Monday, April 05, 2010

'Witnesses not called'

Sorry I'm repeating myself but I'm really incensed by this.

In yesterday's post about the appeal by the British couple against their sentence for alleged kissing I said:

At an earlier hearing there were claims that witnesses would be presented. There's been no mention of them in the radio and print reports I've come across, so I assume none appeared.

The BBC now has a quote from Ayman Najafi, one of the accused, that adds yet another very disturbing factor to the case:

"It's very harsh, based on contradictory evidence. The courts haven't called on any of our witnesses who are prepared to testify that this didn't happen."

Why would witnesses not be called?

Was the court asked to hear them?

If not why not?

And if it was, why were they not called?

Add to that the previous factors I highlighted in earlier posts; the accuser said her two year old had complained that the couple were kissing indecently, then that she had seen it herself. The discrepancy in the complaint and the validity of a two-year-old's word were not questioned. The accuser did not appear in court, her complaint was a written statement.

Maybe the accused are guilty, maybe they're not. That's what a justice system is supposed to resolve. Call witnesses, insist that the accuser is in court to give evidence, hear all the evidence, weigh the evidence - true evidence, not just one person's unsubstantiated claim - and then arrive at a decision based on that evidence.

No-one knows whether the couple in this case, and others like them, are actually guilty because none of that happened.

The other case going on is similar - I posted about it on March 29.

Briefly, back in November Simon Andrews and an 19 year old Iraqi student got into a stupid road rage situation - the usual tailgating light-flashing thing that goes on daily. They had an argument. Then the student called the police and claimed that Simon gave him the finger so he was charged with indecency.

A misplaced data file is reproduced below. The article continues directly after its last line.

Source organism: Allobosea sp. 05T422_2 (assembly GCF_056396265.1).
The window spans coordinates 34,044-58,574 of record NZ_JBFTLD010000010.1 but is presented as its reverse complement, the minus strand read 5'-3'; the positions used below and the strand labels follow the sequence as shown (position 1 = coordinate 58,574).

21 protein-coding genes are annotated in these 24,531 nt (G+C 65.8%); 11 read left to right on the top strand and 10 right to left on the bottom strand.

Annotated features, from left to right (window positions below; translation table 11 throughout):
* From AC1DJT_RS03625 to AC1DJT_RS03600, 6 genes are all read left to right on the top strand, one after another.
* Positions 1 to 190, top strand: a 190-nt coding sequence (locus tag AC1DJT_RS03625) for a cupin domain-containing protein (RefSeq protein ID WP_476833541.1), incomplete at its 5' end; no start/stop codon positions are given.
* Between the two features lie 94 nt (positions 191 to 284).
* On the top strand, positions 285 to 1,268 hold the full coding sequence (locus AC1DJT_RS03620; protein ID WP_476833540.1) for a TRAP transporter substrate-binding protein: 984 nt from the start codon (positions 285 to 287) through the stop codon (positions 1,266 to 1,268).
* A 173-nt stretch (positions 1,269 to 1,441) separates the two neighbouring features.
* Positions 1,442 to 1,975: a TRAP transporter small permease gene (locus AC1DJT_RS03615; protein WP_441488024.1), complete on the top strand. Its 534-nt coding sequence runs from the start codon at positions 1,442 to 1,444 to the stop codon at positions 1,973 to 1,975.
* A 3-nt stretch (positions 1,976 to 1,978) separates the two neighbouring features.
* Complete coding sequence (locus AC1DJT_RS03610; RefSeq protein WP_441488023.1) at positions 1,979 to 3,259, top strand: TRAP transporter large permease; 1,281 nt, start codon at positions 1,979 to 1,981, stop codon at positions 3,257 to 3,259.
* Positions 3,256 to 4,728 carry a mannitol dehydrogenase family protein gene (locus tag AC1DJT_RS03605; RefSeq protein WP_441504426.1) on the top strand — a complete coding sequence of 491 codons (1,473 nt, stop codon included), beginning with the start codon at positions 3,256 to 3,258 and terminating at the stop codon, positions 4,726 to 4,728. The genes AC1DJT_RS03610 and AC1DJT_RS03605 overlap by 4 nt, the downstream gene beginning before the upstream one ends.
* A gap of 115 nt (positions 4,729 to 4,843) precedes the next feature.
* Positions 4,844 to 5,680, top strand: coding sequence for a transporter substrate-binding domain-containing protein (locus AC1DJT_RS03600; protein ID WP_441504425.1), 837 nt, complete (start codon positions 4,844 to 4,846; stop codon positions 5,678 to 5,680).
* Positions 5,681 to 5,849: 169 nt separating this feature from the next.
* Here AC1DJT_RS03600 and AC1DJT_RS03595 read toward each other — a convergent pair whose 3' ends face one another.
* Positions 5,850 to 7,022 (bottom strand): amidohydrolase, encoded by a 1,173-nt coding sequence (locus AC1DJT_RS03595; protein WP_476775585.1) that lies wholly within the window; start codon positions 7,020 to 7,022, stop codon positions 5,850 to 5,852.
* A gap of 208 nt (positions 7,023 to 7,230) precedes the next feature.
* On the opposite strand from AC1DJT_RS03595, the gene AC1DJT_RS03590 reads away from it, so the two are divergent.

No witnesses, one word against another, the student has never bothered to turn up in court, and isn't required to.

How does this sound? The student was mad at the traffic situation and in a rage called the police to make things as bad as possible for the other motorist.

A few hours later he'd calmed down and forgotten the whole incident.

The other motorist, Simon, however, has already been punished because his passport has been confiscated. He has to keep appearing in court to defend himsef yet the accuser doesn't have to appear even once.

If the accuser can't be bothered to appear in court to present his claim, and be questioned in an attempt to arrive at the truth, the case should be dismissed.

All cases where the accuser doesn't bother to appear should be dismissed.

One word against another, maybe he's guilty maybe he isn't. But if the evidence isn't presented, witnesses aren't sought and questioned, the accuser isn't in court, the verdict may just as well be based on the toss of a coin.

Justice should not only be done, it must be seen to be done.

BBC report here.

Simon Andrews, Gulf News.

In 7Days the Simon Andrews story says that "the case was adjourned yesterday for the defence to prepare its case." Simon Andrews, 7Days. 'Prepare the case' after all this time? That's bizzare.


Susan said...

Its all extremely depressing. I love living here but stuff like this makes me wonder. Now I have to reassure worried elderly relatives at home that everything is fine, but I'm not really sure it is.

James said...

Her two year old daughter made the complaint? My god, my daughter turned two in mid-March and so far her vocabulary consists of 8 or 9 words. I obviously need to enrol her in one of these Arabic nurseries to expedite her language skills!

I also find it strangely ironic that the incident happened in an American-style Diner. Emirati woman complains of an insult to her religion and way of life while tucking into burger and fries at 2am. Talk about wanting your cake and eating it too...

Oussama said...

It appears that Dubai is undergoing changes, major cultural changes and they are not sure how to handle it. They are reluctant to come out and say we are going to be like Sharjah, so they are testing the water. If Dubai elect to change then expats will adapt as long as they know the rules. How the world will view this and whether it will be considered a cosmopolitan progressive destination in the MENA region remains to be seen.

Doug Freeman said...

The whole Law & Judiciary system here needs a major overhaul. And at the rate at which things are progressing here, I don't see that happening in the near future.

Anonymous said...

Oussama, its not about ultural change, and I have become hoarse saying that.

The issue is:

1) Why are witnesses not allowed to testify for the accused?

2) Why didnt the prosecution not be asked to bring forward the witness?

This way, if I dont like the way someone looks or maybe is wearing the jersey of a club I hate, I will just raise a false complaint and not even be required to come to court for that...

Seabee said...